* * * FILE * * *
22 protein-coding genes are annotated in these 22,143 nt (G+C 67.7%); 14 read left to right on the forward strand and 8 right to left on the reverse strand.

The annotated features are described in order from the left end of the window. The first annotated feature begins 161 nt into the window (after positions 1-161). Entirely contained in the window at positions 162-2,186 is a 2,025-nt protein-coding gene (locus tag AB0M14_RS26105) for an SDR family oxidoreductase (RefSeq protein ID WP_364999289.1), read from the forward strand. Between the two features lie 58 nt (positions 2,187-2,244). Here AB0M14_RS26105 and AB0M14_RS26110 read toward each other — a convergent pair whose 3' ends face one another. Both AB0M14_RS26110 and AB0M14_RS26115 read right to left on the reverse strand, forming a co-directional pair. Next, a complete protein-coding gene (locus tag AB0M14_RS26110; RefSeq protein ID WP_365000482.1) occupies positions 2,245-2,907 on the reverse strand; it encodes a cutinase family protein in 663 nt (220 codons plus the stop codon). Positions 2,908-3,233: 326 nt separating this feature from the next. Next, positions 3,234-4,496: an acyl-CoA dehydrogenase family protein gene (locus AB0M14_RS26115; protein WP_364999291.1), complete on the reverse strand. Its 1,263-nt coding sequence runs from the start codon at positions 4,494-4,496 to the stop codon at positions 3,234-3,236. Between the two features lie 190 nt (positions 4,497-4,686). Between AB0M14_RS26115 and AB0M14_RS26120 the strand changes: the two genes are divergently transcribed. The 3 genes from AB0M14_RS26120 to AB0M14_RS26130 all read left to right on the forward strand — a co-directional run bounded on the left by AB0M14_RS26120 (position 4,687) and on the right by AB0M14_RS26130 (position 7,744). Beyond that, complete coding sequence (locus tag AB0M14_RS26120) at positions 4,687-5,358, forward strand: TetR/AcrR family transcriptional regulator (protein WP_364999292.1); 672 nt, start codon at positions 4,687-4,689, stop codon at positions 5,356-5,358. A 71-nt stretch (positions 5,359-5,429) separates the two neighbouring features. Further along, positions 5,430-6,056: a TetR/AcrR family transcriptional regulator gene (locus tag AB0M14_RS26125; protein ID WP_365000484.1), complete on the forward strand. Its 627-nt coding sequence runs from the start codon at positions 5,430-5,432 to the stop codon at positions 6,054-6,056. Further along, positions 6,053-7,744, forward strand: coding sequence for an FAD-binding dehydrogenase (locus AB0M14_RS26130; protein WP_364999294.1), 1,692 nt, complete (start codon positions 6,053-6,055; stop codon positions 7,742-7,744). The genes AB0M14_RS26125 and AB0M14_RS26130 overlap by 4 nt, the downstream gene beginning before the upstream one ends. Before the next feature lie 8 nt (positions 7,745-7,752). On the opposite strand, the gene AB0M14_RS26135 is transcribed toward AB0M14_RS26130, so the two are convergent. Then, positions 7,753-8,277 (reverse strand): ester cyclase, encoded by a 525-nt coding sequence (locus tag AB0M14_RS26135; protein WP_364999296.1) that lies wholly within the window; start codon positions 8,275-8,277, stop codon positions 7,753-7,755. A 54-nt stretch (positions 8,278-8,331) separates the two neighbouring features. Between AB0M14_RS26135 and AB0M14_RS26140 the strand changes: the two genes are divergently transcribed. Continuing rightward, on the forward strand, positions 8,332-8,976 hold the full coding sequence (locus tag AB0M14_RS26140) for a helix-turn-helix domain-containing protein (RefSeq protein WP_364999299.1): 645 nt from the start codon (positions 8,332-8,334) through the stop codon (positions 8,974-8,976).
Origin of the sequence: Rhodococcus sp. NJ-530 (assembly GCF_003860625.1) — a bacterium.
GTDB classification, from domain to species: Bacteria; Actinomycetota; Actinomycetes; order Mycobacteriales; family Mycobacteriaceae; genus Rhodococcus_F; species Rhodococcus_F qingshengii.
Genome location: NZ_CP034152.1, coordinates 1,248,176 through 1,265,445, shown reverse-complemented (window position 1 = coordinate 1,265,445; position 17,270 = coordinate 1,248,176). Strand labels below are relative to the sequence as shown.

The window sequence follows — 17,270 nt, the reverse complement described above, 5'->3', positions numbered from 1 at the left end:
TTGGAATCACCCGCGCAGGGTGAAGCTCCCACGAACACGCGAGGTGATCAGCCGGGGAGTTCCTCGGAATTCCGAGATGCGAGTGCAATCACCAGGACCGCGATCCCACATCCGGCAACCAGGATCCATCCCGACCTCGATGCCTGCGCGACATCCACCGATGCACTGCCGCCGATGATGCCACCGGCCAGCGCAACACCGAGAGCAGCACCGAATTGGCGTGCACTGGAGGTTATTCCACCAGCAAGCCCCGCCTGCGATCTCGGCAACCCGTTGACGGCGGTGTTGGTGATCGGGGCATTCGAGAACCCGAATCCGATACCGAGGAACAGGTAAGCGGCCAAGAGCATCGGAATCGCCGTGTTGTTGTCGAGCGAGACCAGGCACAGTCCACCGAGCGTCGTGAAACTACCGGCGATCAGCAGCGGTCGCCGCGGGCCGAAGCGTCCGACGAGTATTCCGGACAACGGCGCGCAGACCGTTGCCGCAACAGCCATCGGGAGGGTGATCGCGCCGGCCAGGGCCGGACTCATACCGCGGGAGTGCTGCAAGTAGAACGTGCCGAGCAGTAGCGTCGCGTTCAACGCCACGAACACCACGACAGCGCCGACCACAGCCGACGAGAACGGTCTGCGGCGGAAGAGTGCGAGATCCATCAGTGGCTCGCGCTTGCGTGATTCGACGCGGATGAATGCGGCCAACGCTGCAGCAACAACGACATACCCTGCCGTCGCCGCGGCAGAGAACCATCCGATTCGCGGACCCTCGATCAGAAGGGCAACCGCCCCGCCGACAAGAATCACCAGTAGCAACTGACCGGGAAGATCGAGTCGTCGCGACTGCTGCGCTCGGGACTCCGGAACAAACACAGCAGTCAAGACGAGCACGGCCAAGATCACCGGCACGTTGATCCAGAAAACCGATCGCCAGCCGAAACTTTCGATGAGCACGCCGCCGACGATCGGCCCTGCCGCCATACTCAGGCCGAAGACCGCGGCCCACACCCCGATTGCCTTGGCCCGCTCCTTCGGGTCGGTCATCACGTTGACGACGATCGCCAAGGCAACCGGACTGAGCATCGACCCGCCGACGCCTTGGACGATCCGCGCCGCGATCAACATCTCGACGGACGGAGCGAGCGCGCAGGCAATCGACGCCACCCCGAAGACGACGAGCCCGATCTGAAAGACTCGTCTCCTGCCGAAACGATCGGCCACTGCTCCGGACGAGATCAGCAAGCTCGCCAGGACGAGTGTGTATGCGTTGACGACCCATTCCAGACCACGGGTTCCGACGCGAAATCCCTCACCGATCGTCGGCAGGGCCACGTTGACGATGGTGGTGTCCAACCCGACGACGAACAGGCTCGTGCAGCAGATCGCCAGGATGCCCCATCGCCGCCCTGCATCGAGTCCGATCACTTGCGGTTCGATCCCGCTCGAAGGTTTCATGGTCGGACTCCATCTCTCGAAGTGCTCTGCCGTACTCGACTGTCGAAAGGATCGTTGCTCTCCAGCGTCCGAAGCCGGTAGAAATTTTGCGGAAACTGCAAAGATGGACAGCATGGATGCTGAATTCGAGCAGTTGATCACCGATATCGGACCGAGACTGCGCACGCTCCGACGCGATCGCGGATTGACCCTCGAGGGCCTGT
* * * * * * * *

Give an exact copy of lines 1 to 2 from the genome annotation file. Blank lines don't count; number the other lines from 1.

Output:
22 protein-coding genes are annotated in these 22,143 nt (G+C 67.7%); 14 read left to right on the forward strand and 8 right to left on the reverse strand.

The annotated features are described in order from the left end of the window. The first annotated feature begins 161 nt into the window (after positions 1-161). Entirely contained in the window at positions 162-2,186 is a 2,025-nt protein-coding gene (locus tag AB0M14_RS26105) for an SDR family oxidoreductase (RefSeq protein ID WP_364999289.1), read from the forward strand. Between the two features lie 58 nt (positions 2,187-2,244). Here AB0M14_RS26105 and AB0M14_RS26110 read toward each other — a convergent pair whose 3' ends face one another. Both AB0M14_RS26110 and AB0M14_RS26115 read right to left on the reverse strand, forming a co-directional pair. Next, a complete protein-coding gene (locus tag AB0M14_RS26110; RefSeq protein ID WP_365000482.1) occupies positions 2,245-2,907 on the reverse strand; it encodes a cutinase family protein in 663 nt (220 codons plus the stop codon). Positions 2,908-3,233: 326 nt separating this feature from the next. Next, positions 3,234-4,496: an acyl-CoA dehydrogenase family protein gene (locus AB0M14_RS26115; protein WP_364999291.1), complete on the reverse strand. Its 1,263-nt coding sequence runs from the start codon at positions 4,494-4,496 to the stop codon at positions 3,234-3,236. Between the two features lie 190 nt (positions 4,497-4,686). Between AB0M14_RS26115 and AB0M14_RS26120 the strand changes: the two genes are divergently transcribed. The 3 genes from AB0M14_RS26120 to AB0M14_RS26130 all read left to right on the forward strand — a co-directional run bounded on the left by AB0M14_RS26120 (position 4,687) and on the right by AB0M14_RS26130 (position 7,744). Beyond that, complete coding sequence (locus tag AB0M14_RS26120) at positions 4,687-5,358, forward strand: TetR/AcrR family transcriptional regulator (protein WP_364999292.1); 672 nt, start codon at positions 4,687-4,689, stop codon at positions 5,356-5,358. A 71-nt stretch (positions 5,359-5,429) separates the two neighbouring features. Further along, positions 5,430-6,056: a TetR/AcrR family transcriptional regulator gene (locus tag AB0M14_RS26125; protein ID WP_365000484.1), complete on the forward strand. Its 627-nt coding sequence runs from the start codon at positions 5,430-5,432 to the stop codon at positions 6,054-6,056. Further along, positions 6,053-7,744, forward strand: coding sequence for an FAD-binding dehydrogenase (locus AB0M14_RS26130; protein WP_364999294.1), 1,692 nt, complete (start codon positions 6,053-6,055; stop codon positions 7,742-7,744). The genes AB0M14_RS26125 and AB0M14_RS26130 overlap by 4 nt, the downstream gene beginning before the upstream one ends. Before the next feature lie 8 nt (positions 7,745-7,752). On the opposite strand, the gene AB0M14_RS26135 is transcribed toward AB0M14_RS26130, so the two are convergent. Then, positions 7,753-8,277 (reverse strand): ester cyclase, encoded by a 525-nt coding sequence (locus tag AB0M14_RS26135; protein WP_364999296.1) that lies wholly within the window; start codon positions 8,275-8,277, stop codon positions 7,753-7,755. A 54-nt stretch (positions 8,278-8,331) separates the two neighbouring features. Between AB0M14_RS26135 and AB0M14_RS26140 the strand changes: the two genes are divergently transcribed. Continuing rightward, on the forward strand, positions 8,332-8,976 hold the full coding sequence (locus tag AB0M14_RS26140) for a helix-turn-helix domain-containing protein (RefSeq protein WP_364999299.1): 645 nt from the start codon (positions 8,332-8,334) through the stop codon (positions 8,974-8,976).